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Exposition of the Old and New Testament, by John Gill, [1746-63], at

Psalms Chapter 97


psa 97:0


This psalm is ascribed to David by the Septuagint, Vulgate Latin, Syriac, Arabic, and Ethiopic versions. It is of the same argument, and upon the same subject, as the preceding, the coming and kingdom of Christ; and that it respects his first coming into the world, when angels were called upon to worship him, appears from Psa 97:7 compared with Heb 1:6 though it is expressed in such language as seems to agree with his second coming; and, perhaps, both are included, with various things between the one and the other; or it respects the kingdom of Christ, from his first to his second coming; to which agrees the inscription of the Syriac version, which is

"a Psalm of David, in which he prophesies concerning the coming of the Messiah, and again he intimates in it his last appearance.''.

Psalms 97:1

psa 97:1

The Lord reigneth,.... He has reigned, now reigns, will and must reign until all enemies are made his footstool; See Gill on Psa 93:1; see Gill on Psa 96:10,

let the earth rejoice: not the land of Judea only, and the inhabitants of it, to whom the King Messiah came; for there were but few among them that received him, and rejoiced at his coming; but the whole earth, the vast continent, as distinguished from the isles after mentioned, and they that dwell upon it; the Gentiles, who had a concern in his coming, in whom they were to be blessed, to whom they were to be gathered, and in whom they should find a glorious rest; and therefore he is called

the desire of all nations: the first preaching of the Gospel was occasion and matter of great joy to them; not only the blessings contained in it of peace, pardon, righteousness, and salvation by Christ; but the effects of it, delivering them from the dominion of Satan, the god of this world; and from superstition, and idolatry, with which they were enslaved; and the bringing them into the glorious liberty of the children of God:

let the multitude of isles be glad thereof; the isles of the sea are many, even many thousands: Columbus, when he first discovered America, sailing by Cuba westward, gave names, as he passed along, to seven hundred islands, leaving three thousand more without names (r): Gejerus reports, from some writers, that an Indian king, in 1553, was converted to the Christian faith, that ruled over eleven thousand islands; and that in Maldivar there are reckoned to be sixteen thousand: well may the text speak of a multitude of them: or, "let the great islands", &c. such as ours of Great Britain and Ireland; these isles are said to wait for Christ and his doctrine, Isa 42:4 and therefore must be glad to hear of his coming and kingdom: the Gospel was very early sent to the isles, as to Cyprus, Crete, &c. see Act 13:4 and to our northern isles likewise, who have great reason to be glad at its coming among us, continuance with us, and the success it has had; and that it is yet in the midst of us for further usefulness; and that Christ reigns, and will reign evermore.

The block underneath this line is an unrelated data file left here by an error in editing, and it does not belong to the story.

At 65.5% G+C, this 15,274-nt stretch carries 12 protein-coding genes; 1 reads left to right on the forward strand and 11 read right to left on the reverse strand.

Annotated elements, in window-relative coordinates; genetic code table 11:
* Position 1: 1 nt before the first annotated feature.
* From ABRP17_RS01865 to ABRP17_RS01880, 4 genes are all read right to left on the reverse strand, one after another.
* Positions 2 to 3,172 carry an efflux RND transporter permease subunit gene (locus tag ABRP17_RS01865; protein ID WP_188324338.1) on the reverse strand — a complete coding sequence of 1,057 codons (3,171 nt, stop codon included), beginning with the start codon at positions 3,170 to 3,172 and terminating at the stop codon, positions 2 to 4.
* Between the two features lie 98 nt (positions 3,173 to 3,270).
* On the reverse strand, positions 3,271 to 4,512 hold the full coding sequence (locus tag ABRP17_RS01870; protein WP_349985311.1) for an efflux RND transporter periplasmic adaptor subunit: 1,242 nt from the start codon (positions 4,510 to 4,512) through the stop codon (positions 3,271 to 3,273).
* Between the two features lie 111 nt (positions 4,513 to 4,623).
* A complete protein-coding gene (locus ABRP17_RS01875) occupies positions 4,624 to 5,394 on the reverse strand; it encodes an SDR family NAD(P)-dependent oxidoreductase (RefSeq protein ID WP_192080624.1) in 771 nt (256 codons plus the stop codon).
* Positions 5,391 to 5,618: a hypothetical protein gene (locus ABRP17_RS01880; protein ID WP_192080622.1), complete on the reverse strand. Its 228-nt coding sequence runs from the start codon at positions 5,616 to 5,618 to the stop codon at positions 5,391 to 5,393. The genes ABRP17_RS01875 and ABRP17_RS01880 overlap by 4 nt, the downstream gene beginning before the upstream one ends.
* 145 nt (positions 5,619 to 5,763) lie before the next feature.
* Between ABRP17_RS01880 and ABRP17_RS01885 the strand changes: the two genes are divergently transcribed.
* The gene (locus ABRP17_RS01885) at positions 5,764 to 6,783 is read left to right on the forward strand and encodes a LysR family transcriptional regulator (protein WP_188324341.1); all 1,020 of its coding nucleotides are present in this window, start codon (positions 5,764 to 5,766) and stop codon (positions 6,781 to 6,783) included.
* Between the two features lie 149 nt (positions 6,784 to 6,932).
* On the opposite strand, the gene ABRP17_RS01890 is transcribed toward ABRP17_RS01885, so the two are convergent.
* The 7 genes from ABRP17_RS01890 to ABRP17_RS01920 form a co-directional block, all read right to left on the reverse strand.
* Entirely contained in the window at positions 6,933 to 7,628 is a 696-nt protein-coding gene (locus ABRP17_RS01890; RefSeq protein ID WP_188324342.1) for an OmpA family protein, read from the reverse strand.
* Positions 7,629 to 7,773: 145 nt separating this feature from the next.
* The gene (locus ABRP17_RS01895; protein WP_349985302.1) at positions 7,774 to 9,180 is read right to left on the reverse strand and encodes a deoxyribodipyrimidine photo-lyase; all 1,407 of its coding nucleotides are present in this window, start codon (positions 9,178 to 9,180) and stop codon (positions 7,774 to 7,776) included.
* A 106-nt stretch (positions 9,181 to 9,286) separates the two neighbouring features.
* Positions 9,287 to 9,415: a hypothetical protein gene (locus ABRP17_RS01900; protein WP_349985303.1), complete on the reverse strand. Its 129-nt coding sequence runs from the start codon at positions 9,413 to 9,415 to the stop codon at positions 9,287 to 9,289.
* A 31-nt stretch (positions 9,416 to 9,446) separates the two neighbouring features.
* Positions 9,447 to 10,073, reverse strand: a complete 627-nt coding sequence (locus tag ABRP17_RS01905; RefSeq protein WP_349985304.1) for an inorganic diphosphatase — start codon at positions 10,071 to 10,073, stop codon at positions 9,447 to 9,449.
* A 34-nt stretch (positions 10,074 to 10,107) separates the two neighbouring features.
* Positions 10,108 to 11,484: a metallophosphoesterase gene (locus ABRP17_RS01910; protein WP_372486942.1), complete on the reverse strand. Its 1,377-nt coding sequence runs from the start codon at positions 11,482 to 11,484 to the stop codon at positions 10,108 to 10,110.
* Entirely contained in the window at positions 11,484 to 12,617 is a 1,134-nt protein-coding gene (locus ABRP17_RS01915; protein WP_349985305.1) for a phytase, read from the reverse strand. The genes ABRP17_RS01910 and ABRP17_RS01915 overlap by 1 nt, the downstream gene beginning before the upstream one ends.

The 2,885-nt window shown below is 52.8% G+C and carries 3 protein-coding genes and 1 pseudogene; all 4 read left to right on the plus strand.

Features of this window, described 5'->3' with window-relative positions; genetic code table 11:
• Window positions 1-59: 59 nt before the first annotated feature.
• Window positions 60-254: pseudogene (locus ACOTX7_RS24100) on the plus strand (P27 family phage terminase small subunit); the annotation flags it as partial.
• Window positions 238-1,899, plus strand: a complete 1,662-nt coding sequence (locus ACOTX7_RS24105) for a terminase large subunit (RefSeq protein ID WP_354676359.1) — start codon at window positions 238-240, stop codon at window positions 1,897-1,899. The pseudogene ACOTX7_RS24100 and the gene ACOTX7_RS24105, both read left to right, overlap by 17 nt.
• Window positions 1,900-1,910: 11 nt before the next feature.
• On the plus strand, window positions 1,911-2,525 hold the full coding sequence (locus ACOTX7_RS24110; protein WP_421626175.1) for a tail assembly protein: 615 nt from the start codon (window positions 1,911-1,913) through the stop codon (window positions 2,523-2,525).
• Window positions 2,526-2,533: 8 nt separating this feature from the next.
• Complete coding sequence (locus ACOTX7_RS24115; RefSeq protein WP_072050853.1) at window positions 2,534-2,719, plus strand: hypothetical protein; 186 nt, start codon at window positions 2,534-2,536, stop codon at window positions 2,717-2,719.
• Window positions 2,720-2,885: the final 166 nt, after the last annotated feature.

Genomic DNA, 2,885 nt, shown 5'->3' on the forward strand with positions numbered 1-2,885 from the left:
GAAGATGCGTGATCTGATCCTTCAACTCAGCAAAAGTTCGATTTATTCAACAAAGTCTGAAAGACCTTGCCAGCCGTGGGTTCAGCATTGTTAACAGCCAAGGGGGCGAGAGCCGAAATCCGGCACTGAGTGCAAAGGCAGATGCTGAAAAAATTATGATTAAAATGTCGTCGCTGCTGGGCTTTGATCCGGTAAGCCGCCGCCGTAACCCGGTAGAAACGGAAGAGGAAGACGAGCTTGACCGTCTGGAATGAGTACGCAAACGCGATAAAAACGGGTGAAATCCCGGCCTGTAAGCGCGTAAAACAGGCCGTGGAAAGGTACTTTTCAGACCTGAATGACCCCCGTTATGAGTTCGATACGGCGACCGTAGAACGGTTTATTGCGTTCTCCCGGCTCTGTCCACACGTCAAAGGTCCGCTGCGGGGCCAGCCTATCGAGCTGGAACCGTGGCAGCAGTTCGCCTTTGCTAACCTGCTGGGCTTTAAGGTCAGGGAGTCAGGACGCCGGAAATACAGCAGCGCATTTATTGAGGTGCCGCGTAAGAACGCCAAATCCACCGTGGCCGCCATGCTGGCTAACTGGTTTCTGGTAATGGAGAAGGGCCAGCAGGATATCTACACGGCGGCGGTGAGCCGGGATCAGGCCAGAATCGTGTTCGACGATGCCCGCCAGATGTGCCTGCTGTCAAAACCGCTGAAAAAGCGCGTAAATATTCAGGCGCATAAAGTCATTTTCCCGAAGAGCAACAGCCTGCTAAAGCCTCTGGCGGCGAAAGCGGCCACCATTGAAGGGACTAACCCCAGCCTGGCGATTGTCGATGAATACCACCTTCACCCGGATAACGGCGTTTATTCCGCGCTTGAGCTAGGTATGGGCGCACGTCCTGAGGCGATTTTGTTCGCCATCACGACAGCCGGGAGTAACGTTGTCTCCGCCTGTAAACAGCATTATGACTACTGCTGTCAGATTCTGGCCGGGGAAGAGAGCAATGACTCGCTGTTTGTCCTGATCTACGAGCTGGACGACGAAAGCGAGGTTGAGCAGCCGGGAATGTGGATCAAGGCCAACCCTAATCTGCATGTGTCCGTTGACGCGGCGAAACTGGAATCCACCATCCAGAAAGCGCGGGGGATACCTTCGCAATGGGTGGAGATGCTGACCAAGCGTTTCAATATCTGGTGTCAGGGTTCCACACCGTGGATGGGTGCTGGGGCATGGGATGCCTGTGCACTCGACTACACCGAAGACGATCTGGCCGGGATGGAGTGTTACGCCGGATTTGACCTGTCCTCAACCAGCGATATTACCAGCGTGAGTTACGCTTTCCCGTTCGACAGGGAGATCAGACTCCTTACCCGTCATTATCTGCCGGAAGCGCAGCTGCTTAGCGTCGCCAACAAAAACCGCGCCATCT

(r) P. Martyr. Decad. 1. l. 3.

Psalms 97:2

psa 97:2

Clouds and darkness are round about him,.... Either as a garment; so Apollinarius paraphrases it,

"near is the King clothed with a cloud and tempest;''

and it is usual with the Heathens to represent their deities as surrounded or clothed with a cloud (s): here the allusion is to the tabernacle and temple, when reared up and dedicated, Exo 40:34 Kg1 8:10 and to other appearances of God, or Christ, in a cloud, Exo 19:9, it may denote the obscurity of his divine nature at his first coming; he appearing in the form of a servant, and in the likeness of sinful flesh, so that few discerned his glory as the glory of the only begotten of the Father; as also the darkness and blindness of the Jews concerning him, who could not perceive him to be the Messiah; notwithstanding all the characters of him; clouds and darkness were about him to them; as they were, in a literal sense, when he hung on the cross; the sun withdrew and hid itself, and darkness was upon the face of the earth for three hours; Christ was enveloped in it; and a greater darkness surrounded his soul when his divine Father hid his face from him: dark providences attended the first setting up of his kingdom, and the ministration of his Gospel in the world; the apostles, the first preachers of it, were persecuted by their own countrymen the Jews; the whole Gentile world was against them; the Roman empire, emperors, and governors of provinces, opposed them; wherever there was an open door, there were many adversaries, so that things looked very unpromising: nevertheless these clouds were dissipated, and the difficulties got over; though this has sometimes been the case since, and will be again, ere the kingdom of Christ is in all its glory; he now sits enthroned in heaven, surrounded with clouds and darkness, and unseen to us; whose being and perfections are inscrutable to us, his providences unsearchable, and his ways past finding out; and when he comes a second time, it will be at midnight, and in the clouds of heaven:

righteousness and judgment are the habitation of his throne; the seat, basis, and support of it; he sits on a throne doing right, and by it his throne is established; See Gill on Psa 89:14.